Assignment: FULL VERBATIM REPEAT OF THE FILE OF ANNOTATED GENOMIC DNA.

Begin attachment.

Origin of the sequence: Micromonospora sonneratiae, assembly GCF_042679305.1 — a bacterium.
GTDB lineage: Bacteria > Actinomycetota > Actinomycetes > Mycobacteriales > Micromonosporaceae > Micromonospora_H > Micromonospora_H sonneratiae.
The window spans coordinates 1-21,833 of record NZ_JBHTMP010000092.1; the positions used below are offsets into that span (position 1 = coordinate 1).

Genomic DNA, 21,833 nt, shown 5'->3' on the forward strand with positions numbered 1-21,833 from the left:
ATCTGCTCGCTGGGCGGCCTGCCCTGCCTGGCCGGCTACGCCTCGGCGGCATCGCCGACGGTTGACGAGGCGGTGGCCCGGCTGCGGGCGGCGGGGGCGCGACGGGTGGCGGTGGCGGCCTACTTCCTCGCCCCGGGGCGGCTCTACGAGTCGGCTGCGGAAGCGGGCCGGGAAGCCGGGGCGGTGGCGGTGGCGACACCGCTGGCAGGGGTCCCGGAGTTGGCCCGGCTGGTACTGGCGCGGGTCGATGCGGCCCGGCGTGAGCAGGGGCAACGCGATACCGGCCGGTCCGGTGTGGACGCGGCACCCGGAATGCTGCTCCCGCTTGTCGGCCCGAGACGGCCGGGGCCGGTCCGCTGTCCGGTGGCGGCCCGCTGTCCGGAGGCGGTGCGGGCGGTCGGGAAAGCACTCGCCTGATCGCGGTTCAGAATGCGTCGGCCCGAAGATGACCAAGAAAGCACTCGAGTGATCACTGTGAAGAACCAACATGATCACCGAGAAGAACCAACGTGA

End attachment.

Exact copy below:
Origin of the sequence: Micromonospora sonneratiae, assembly GCF_042679305.1 — a bacterium.
GTDB lineage: Bacteria > Actinomycetota > Actinomycetes > Mycobacteriales > Micromonosporaceae > Micromonospora_H > Micromonospora_H sonneratiae.
The window spans coordinates 1-21,833 of record NZ_JBHTMP010000092.1; the positions used below are offsets into that span (position 1 = coordinate 1).

Genomic DNA, 21,833 nt, shown 5'->3' on the forward strand with positions numbered 1-21,833 from the left:
ATCTGCTCGCTGGGCGGCCTGCCCTGCCTGGCCGGCTACGCCTCGGCGGCATCGCCGACGGTTGACGAGGCGGTGGCCCGGCTGCGGGCGGCGGGGGCGCGACGGGTGGCGGTGGCGGCCTACTTCCTCGCCCCGGGGCGGCTCTACGAGTCGGCTGCGGAAGCGGGCCGGGAAGCCGGGGCGGTGGCGGTGGCGACACCGCTGGCAGGGGTCCCGGAGTTGGCCCGGCTGGTACTGGCGCGGGTCGATGCGGCCCGGCGTGAGCAGGGGCAACGCGATACCGGCCGGTCCGGTGTGGACGCGGCACCCGGAATGCTGCTCCCGCTTGTCGGCCCGAGACGGCCGGGGCCGGTCCGCTGTCCGGTGGCGGCCCGCTGTCCGGAGGCGGTGCGGGCGGTCGGGAAAGCACTCGCCTGATCGCGGTTCAGAATGCGTCGGCCCGAAGATGACCAAGAAAGCACTCGAGTGATCACTGTGAAGAACCAACATGATCACCGAGAAGAACCAACGTGA